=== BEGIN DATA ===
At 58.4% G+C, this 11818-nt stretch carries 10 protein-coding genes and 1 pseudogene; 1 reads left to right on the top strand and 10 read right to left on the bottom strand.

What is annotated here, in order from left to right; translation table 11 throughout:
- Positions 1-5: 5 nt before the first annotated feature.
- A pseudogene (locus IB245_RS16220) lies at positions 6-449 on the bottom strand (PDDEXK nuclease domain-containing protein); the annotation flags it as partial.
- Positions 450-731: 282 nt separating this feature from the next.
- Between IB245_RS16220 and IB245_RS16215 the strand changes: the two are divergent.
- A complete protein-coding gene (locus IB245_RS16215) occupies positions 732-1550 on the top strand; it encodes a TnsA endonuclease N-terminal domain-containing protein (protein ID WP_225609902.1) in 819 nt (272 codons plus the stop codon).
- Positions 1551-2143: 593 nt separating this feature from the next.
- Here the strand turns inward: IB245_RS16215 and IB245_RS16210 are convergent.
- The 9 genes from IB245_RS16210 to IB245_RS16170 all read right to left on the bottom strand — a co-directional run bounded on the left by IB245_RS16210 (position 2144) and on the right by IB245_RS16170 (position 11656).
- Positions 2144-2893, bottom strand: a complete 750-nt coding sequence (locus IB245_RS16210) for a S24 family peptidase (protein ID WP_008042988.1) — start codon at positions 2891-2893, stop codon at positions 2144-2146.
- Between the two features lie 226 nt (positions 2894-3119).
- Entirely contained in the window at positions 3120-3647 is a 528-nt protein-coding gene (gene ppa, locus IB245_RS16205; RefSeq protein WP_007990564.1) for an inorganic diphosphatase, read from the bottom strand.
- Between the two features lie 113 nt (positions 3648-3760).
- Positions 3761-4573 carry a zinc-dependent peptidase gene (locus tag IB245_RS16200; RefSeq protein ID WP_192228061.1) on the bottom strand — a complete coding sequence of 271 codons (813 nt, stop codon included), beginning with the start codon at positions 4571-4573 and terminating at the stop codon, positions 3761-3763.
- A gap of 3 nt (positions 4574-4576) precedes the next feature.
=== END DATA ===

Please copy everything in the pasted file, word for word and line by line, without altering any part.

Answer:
At 58.4% G+C, this 11818-nt stretch carries 10 protein-coding genes and 1 pseudogene; 1 reads left to right on the top strand and 10 read right to left on the bottom strand.

What is annotated here, in order from left to right; translation table 11 throughout:
- Positions 1-5: 5 nt before the first annotated feature.
- A pseudogene (locus IB245_RS16220) lies at positions 6-449 on the bottom strand (PDDEXK nuclease domain-containing protein); the annotation flags it as partial.
- Positions 450-731: 282 nt separating this feature from the next.
- Between IB245_RS16220 and IB245_RS16215 the strand changes: the two are divergent.
- A complete protein-coding gene (locus IB245_RS16215) occupies positions 732-1550 on the top strand; it encodes a TnsA endonuclease N-terminal domain-containing protein (protein ID WP_225609902.1) in 819 nt (272 codons plus the stop codon).
- Positions 1551-2143: 593 nt separating this feature from the next.
- Here the strand turns inward: IB245_RS16215 and IB245_RS16210 are convergent.
- The 9 genes from IB245_RS16210 to IB245_RS16170 all read right to left on the bottom strand — a co-directional run bounded on the left by IB245_RS16210 (position 2144) and on the right by IB245_RS16170 (position 11656).
- Positions 2144-2893, bottom strand: a complete 750-nt coding sequence (locus IB245_RS16210) for a S24 family peptidase (protein ID WP_008042988.1) — start codon at positions 2891-2893, stop codon at positions 2144-2146.
- Between the two features lie 226 nt (positions 2894-3119).
- Entirely contained in the window at positions 3120-3647 is a 528-nt protein-coding gene (gene ppa, locus IB245_RS16205; RefSeq protein WP_007990564.1) for an inorganic diphosphatase, read from the bottom strand.
- Between the two features lie 113 nt (positions 3648-3760).
- Positions 3761-4573 carry a zinc-dependent peptidase gene (locus tag IB245_RS16200; RefSeq protein ID WP_192228061.1) on the bottom strand — a complete coding sequence of 271 codons (813 nt, stop codon included), beginning with the start codon at positions 4571-4573 and terminating at the stop codon, positions 3761-3763.
- A gap of 3 nt (positions 4574-4576) precedes the next feature.